MOSCOW — Russian President Vladimir Putin has shelved trips at home and abroad due to an old injury which he aggravated during his controversial hang-glider flight with cranes, a report said Thursday.
The president is now undergoing treatment for the injury but the main recommendation of doctors is to refrain from flying which has a negative effect on the spine, the Vedomosti daily said, citing sources close to the Kremlin.
It also quoted a manager at a top energy firm as confirming this was the reason why Putin cancelled a trip in October to Siberia to open the new Bovanenkovo gas field on the Yamal peninsula.
Instead, Putin opened the field on October 23 by pushing the button in Moscow in a live link-up with the far-flung region.
Vedomosti also noted that Putin had been travelling less and less recently and had been increasingly confined to his suburban residence of Novo-Ogaryevo outside Moscow.
A summit of leaders of ex-Soviet states in Turkmenistan has been postponed to December after Putin indicated that he would not be able to come in November.
Meanwhile, media reports have indicated that trips to Bulgaria, India and Turkey that were planned for November have been put back to December. Vedomosti did not give further details on the nature of the injury.
Putin's aides had confirmed he was suffering from a sports injury when he hosted the Asia Pacific Economic Cooperation (APEC) summit in Vladivostok in September when television pictures clearly showed him limping.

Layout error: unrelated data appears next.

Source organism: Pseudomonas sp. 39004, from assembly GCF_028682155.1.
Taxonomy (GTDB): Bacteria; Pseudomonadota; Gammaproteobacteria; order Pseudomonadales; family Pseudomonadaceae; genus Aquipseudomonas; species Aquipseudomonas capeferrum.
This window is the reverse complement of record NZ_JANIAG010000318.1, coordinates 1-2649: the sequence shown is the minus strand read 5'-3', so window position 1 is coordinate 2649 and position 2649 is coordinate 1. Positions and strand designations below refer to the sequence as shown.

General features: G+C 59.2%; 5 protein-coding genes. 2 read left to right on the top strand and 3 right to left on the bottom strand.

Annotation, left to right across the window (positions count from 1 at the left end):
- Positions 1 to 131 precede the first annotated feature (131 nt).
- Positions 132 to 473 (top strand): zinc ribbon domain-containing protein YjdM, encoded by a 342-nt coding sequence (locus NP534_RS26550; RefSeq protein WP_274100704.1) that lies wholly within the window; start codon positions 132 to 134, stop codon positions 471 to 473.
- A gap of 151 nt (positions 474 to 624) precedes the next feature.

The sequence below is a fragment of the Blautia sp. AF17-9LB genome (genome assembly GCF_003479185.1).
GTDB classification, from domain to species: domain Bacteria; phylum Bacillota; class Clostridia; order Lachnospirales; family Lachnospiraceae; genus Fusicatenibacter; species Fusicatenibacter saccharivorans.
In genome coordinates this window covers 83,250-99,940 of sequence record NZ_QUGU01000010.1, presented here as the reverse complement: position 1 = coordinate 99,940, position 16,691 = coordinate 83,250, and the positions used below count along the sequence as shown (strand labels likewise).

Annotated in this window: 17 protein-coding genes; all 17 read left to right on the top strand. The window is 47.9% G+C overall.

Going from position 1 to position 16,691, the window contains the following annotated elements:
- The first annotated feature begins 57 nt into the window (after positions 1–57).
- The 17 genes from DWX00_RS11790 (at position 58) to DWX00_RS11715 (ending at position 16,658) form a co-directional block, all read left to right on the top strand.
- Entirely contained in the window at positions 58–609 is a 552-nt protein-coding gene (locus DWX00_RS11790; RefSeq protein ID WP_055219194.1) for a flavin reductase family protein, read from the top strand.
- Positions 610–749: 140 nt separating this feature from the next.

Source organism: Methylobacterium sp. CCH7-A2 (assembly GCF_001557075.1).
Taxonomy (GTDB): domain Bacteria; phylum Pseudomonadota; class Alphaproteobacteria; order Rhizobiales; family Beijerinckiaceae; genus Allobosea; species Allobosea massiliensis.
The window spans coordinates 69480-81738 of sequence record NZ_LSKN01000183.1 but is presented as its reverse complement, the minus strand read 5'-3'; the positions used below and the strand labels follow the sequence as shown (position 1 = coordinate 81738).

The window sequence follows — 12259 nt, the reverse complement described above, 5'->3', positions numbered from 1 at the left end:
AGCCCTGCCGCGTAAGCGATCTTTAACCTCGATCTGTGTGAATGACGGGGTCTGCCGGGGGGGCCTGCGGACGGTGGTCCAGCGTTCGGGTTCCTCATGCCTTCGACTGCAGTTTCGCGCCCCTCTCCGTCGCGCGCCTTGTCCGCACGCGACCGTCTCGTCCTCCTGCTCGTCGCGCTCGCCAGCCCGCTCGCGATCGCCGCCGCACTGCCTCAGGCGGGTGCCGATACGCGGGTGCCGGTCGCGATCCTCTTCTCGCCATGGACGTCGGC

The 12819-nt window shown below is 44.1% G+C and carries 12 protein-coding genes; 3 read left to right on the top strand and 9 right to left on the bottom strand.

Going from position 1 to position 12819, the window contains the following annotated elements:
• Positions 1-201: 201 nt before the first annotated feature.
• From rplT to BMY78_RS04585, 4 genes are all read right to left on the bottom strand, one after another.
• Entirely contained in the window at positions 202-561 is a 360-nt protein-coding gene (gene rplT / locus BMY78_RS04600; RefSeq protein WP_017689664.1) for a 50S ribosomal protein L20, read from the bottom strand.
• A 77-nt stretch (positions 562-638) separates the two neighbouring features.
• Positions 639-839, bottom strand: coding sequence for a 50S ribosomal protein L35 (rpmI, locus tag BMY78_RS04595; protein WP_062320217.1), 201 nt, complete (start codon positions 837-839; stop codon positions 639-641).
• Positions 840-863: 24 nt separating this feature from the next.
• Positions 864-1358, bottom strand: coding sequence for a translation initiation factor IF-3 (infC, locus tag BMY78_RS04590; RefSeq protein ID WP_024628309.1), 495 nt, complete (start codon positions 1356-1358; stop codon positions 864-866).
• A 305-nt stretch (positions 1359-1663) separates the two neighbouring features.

However Putin's spokesman Dmitry Peskov on Thursday denied this had any influence on the work of the president, saying the reports were the result of the "stubbornness" of the media.
"We have repeatedly said that such ideas do not have any foundation," he told the Interfax news agency. "Any sportsman gets injured but this is not a reason for restricting activities."
Peskov denied the injury was caused by Putin's hang-glider flight with Siberian cranes to guide them on their winter migration path, a stunt that many commentators see as one of the biggest PR disasters of his rule.
Widely mocked by bloggers at the time, it emerged this month that the endangered birds had failed to migrate south and in the end had to be flown to a wildlife reserve as passengers on a plane.
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